P.S. Get the audiobook version. The author is the narrator and when you listen to her share her story you can hear the emotion of what she experienced ring through her voice
Mary MacKintosh
Sep 17, 2018 rated it really liked it
I listened to this memoir, which was read by its author. Her emotions come through so completely as she tells the stories of honor killings in her family, and her journey through education to being a strong advocate for Pakistani women, respecting the strengths of the culture while fighting its evils.
Kymberly
Aug 18, 2018 rated it liked it
Shelves: 2018
I enjoyed reading ‘I Should Have Honor’. Khalida Brohi accomplished a lot personally and culturally. The details of the challenges overcome by Khalida were limited. The book read to me as. Young Adult novel protective of children by not providing the full details of what unfolded as a way to not scare the readers. The memoir was very interesting.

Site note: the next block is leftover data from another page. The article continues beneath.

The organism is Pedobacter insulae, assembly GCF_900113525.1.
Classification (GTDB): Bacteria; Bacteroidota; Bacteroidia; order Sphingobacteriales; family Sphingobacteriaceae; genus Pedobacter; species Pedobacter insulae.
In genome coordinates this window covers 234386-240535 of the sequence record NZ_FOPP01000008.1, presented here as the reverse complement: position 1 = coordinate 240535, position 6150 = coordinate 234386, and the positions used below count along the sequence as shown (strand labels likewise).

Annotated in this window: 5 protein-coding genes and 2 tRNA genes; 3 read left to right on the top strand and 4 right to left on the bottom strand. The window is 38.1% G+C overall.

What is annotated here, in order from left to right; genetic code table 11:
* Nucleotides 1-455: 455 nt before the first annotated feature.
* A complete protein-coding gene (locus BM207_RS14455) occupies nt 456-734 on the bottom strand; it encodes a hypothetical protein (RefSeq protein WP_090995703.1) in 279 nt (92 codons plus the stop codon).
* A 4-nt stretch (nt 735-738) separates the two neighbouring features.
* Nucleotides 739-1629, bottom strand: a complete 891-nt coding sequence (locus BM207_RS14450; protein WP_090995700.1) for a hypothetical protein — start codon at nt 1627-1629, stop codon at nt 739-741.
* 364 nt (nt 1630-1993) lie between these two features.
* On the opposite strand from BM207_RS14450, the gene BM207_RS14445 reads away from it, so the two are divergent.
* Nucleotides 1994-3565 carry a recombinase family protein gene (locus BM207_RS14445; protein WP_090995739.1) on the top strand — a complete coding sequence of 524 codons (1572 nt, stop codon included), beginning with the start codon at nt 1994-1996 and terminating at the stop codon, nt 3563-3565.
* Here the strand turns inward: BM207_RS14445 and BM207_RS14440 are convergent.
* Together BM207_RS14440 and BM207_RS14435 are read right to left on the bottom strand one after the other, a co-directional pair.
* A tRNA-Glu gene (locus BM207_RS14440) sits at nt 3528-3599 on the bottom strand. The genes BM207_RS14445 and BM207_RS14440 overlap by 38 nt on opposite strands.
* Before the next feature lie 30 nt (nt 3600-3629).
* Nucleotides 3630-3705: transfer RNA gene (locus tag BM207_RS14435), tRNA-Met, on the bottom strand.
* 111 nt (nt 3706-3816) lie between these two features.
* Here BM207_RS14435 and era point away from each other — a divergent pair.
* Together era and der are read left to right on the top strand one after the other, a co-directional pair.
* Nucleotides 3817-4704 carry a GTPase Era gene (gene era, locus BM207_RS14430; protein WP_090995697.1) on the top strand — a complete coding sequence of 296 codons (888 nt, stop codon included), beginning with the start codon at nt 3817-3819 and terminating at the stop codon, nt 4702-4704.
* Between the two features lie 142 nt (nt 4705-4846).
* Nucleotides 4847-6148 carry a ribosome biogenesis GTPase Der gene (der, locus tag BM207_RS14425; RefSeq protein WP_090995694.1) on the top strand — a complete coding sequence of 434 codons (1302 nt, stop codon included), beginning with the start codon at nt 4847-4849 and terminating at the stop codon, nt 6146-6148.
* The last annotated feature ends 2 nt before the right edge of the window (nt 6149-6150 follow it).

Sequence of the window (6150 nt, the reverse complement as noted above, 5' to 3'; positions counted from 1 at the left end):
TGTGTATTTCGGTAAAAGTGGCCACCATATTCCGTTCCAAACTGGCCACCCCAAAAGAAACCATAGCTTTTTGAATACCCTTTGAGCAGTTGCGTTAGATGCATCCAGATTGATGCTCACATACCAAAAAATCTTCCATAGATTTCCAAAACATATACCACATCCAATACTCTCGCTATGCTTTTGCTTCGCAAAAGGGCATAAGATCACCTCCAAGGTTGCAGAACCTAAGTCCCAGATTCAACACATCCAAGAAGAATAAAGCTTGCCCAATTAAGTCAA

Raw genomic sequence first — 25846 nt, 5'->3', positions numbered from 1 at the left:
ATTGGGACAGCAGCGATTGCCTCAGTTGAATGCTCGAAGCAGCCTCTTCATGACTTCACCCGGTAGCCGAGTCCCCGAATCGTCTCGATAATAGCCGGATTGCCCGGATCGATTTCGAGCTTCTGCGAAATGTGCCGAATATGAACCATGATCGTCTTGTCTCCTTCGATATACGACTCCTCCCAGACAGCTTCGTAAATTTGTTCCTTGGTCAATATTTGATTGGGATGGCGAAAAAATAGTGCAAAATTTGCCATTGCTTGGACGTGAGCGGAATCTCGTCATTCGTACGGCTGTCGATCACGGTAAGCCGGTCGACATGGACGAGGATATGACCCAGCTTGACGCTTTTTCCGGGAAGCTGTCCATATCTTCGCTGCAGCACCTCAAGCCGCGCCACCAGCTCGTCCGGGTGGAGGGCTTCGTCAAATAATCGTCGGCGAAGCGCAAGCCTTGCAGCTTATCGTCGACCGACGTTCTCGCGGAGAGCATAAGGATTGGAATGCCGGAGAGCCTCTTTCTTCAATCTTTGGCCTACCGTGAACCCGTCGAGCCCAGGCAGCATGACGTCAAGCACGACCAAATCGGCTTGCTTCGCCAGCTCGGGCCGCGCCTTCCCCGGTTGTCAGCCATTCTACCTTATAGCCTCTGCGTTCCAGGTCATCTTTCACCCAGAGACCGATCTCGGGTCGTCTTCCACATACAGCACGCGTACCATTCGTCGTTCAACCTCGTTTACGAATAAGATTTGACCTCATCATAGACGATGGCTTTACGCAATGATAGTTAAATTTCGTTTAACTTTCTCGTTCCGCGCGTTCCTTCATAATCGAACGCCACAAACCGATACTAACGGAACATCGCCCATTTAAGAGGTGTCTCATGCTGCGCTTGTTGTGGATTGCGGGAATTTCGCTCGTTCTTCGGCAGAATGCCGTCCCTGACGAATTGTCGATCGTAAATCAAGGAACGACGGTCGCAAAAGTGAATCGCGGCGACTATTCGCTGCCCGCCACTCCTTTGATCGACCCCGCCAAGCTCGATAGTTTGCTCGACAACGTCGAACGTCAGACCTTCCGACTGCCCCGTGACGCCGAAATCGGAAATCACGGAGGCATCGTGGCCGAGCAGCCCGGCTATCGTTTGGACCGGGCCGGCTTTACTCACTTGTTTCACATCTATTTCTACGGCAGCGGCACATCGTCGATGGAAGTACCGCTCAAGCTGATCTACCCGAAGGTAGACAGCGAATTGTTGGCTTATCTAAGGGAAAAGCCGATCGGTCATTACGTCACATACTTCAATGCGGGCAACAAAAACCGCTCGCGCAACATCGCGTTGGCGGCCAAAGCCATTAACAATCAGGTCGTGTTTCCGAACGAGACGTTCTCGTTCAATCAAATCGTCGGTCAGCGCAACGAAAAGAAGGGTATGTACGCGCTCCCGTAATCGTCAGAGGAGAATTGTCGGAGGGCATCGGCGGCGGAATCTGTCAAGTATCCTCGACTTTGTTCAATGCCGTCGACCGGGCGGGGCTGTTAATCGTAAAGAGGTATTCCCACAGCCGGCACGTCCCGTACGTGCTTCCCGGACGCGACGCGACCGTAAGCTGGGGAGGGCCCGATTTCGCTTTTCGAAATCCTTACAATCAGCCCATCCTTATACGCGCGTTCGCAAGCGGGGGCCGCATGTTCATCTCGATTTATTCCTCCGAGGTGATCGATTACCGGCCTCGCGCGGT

Lois Sittu
Jul 18, 2018 rated it really liked it
This was a very interesting read. It is the memoir of Khalida Brohi from her days as a child to a woman fighting for injustices against women in her country. Through her work and educating others she seeks to bring an end to arranged marriages and honor killings. Along with her husband David, they are trying to promote understanding between cultures.
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Khalida Brohi, 29, is a serial entrepreneur, activist and speaker from Pakistan. She is the Founder and Executive Director of Sughar Foundation USA, a non-profit dedicated to providing tribal and rural women in Pakistan with opportunities to evaluate their abilities and nurture their leadership skills in an environment of growth and development.

Khalida is also co-founder of The Chai Spot with her
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“Forgiveness is a selfish act. It unburdens you, relieves you and prepares you to move forward, take big steps and do all that you could not do when you were chained up in invisible ropes of a grudge.” 0 likes